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Scientific Articles - PTR-MS Bibliography

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Publications

Found 2 results
Title [ Year(Desc)]
Filters: First Letter Of Title is G and Author is Koot, Alex  [Clear All Filters]
2008
[Araghipour2008] Araghipour, N., J. Colineau, A. Koot, W. Akkermans, J. Manuel Mor Rojas, J. Beauchamp, A. Wisthaler, T. D. Märk, G. Downey, C. Guillou, et al., "Geographical origin classification of olive oils by PTR-MS", Food Chemistry, vol. 108, no. 1: Elsevier, pp. 374–383, 2008.
Link: http://www.sciencedirect.com/science/article/pii/S0308814607010965
Abstract
The volatile compositions of 192 olive oil samples from five different European countries were investigated by PTR-MS sample headspace analysis. The mass spectra of all samples showed many masses with high abundances, indicating the complex VOC composition of olive oil. Three different PLS-DA models were fitted to the data to classify samples into ‘country’, ‘region’ and ‘district’ of origin, respectively. Correct classification rates were assessed by cross-validation. The first fitted model produced an 86% success rate in classifying the samples into their country of origin. The second model, which was fitted to the Italian oils only, also demonstrated satisfactory results, with 74% of samples successfully classified into region of origin. The third model, classifying the Italian samples into district of origin, yielded a success rate of only 52%. This lower success rate might be due to either the small class set, or to genuine similarities between olive oil VOC compositions on this tight scale.
2014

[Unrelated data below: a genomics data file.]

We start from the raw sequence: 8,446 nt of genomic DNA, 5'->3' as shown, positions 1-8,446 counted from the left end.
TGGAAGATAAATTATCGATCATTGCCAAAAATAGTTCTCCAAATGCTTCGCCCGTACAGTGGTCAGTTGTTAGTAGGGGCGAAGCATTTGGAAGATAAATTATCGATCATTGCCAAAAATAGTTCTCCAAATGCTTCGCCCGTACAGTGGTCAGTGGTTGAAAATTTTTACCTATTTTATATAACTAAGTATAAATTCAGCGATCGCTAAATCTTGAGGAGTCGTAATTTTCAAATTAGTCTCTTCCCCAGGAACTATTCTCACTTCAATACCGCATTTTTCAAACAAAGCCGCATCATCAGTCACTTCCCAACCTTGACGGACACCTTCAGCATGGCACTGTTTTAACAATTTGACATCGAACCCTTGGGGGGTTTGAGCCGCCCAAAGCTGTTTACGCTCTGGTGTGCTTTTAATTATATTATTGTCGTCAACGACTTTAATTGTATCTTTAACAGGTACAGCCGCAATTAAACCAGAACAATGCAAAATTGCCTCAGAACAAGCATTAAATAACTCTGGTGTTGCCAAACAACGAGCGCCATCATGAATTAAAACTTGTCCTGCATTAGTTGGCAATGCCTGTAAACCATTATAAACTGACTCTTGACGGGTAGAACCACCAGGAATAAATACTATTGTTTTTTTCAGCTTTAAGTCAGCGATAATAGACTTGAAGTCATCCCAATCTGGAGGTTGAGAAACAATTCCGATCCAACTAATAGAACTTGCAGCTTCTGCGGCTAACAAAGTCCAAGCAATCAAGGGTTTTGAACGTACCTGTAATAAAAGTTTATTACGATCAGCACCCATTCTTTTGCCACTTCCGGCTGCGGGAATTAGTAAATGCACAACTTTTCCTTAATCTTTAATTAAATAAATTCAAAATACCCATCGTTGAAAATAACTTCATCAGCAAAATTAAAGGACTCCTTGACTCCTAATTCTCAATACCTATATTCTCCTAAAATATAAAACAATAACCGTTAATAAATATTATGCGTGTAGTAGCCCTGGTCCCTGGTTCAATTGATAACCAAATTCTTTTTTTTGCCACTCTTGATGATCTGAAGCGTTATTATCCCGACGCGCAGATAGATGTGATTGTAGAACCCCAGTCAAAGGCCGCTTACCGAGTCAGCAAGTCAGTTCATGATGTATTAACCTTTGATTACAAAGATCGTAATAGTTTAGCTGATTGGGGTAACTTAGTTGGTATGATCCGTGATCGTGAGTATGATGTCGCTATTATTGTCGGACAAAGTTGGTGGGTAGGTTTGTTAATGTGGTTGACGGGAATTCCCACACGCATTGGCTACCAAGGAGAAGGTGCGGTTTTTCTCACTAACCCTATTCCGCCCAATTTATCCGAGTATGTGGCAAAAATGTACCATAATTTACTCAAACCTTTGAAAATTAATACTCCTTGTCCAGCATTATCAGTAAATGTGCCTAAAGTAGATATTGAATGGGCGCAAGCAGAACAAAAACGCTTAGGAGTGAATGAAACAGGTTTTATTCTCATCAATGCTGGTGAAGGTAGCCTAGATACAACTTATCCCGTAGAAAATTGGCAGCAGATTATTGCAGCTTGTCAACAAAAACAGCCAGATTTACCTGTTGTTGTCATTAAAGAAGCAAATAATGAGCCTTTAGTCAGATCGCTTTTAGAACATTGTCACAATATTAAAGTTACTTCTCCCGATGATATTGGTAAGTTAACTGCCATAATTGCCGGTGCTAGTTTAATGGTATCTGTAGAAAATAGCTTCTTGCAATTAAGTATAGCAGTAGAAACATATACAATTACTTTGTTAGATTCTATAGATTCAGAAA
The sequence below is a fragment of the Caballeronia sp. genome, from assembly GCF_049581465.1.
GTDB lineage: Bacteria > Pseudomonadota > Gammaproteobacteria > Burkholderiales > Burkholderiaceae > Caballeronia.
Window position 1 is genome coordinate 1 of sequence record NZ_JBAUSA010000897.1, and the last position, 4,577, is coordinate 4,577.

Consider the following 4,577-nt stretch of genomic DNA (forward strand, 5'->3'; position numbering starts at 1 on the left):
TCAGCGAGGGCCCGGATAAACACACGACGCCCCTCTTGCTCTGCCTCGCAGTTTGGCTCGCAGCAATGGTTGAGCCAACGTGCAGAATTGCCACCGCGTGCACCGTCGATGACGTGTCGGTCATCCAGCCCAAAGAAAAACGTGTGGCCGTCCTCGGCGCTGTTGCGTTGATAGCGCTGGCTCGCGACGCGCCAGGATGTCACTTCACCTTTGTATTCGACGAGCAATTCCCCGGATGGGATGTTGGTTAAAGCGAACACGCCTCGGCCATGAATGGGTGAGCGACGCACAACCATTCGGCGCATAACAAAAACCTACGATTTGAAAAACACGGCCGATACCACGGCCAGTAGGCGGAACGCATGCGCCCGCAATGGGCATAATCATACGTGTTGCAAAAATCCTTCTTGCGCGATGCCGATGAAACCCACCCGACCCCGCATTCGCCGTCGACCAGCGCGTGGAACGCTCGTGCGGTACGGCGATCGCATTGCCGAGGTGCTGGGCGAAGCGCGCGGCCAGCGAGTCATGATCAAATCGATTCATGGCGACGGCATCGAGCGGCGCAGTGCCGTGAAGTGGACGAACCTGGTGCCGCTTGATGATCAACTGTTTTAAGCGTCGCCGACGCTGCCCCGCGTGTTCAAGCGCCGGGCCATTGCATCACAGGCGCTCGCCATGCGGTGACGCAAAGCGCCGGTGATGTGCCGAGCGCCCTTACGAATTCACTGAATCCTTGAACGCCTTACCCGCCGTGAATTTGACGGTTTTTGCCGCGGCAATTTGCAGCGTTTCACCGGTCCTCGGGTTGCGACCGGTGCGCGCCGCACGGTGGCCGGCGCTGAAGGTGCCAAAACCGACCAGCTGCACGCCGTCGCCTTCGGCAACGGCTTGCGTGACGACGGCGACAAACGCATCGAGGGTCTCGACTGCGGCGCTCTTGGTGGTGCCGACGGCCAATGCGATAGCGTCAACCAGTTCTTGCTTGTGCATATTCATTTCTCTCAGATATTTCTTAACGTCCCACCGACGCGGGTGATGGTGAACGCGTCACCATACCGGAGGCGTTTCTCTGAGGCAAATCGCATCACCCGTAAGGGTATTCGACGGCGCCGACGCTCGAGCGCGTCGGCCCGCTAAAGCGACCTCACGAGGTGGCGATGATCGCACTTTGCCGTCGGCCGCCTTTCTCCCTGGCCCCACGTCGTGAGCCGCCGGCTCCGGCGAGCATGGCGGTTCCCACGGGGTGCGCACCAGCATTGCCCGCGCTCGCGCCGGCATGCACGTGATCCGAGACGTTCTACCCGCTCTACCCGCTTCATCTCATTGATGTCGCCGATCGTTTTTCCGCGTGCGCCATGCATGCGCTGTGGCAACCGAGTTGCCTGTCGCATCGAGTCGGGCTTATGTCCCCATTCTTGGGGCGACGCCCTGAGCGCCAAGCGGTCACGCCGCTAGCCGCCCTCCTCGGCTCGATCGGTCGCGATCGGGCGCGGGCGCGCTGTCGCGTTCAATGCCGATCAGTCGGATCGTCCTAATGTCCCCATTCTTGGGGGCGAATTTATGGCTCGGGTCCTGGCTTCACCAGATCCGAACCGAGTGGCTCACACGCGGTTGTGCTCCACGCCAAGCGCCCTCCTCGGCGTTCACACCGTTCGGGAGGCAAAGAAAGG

[1611] Granato, D., A. Koot, and S. M. { van Ruth}, "Geographical provenancing of purple grape juices from different farming systems by proton transfer reaction mass spectrometry using supervised statistical techniques.", J Sci Food Agric, Nov, 2014.
Link: http://dx.doi.org/10.1002/jsfa.7001
Abstract
<p>Organic, biodynamic and conventional purple grape juices (PGJ; n = 79) produced in Brazil and Europe were characterized by volatile organic compounds (m/z 20-160) measured by proton transfer reaction mass spectrometry (PTR-MS), and classification models were built using supervised statistical techniques.k-Nearest neighbours and soft independent modelling of class analogy (SIMCA) models discriminated adequately the Brazilian from European PGJ (overall efficiency of 81% and 87%, respectively). Partial least squares discriminant analysis (PLSDA) classified 100% European and 96% Brazilian PGJ. Similarly, when samples were grouped as either conventional or organic/biodynamic, the PLSDA model classified 81% conventional and 83% organic/biodynamic juices. Intraregional PLSDA models (juices produced in the same region&nbsp;-&nbsp;either Europe or Brazil) were developed and were deemed accurate in discriminating Brazilian organic from conventional PGJ (81% efficiency), as well as European conventional from organic/biodynamic PGJ (94% efficiency).PGJ from Brazil and Europe, as well as conventional and organic/biodynamic PGJ, were distinguished with high efficiency, but no statistical model was able to differentiate organic and biodynamic grape juices. These data support the hypothesis that no clear distinction between organic and biodynamic grape juices can be made with respect to volatile organic compounds. &copy; 2014 Society of Chemical Industry.</p>

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Selected PTR-MS related Reviews

F. Biasioli, C. Yeretzian, F. Gasperi, T. D. Märk: PTR-MS monitoring of VOCs and BVOCs in food science and technology, Trends in Analytical Chemistry 30 (7) (2011).
Link

J. de Gouw, C. Warneke, T. Karl, G. Eerdekens, C. van der Veen, R. Fall: Measurement of Volatile Organic Compounds in the Earth's Atmosphere using Proton-Transfer-Reaction Mass Spectrometry. Mass Spectrometry Reviews, 26 (2007), 223-257.
Link

W. Lindinger, A. Hansel, A. Jordan: Proton-transfer-reaction mass spectrometry (PTR–MS): on-line monitoring of volatile organic compounds at pptv levels, Chem. Soc. Rev. 27 (1998), 347-375.
Link

 

Lists with PTR-MS relevant publications of the University of Innsbruck can be found here: Atmospheric and indoor air chemistry, IMR, Environmental Physics and Nano-Bio-Physics

 

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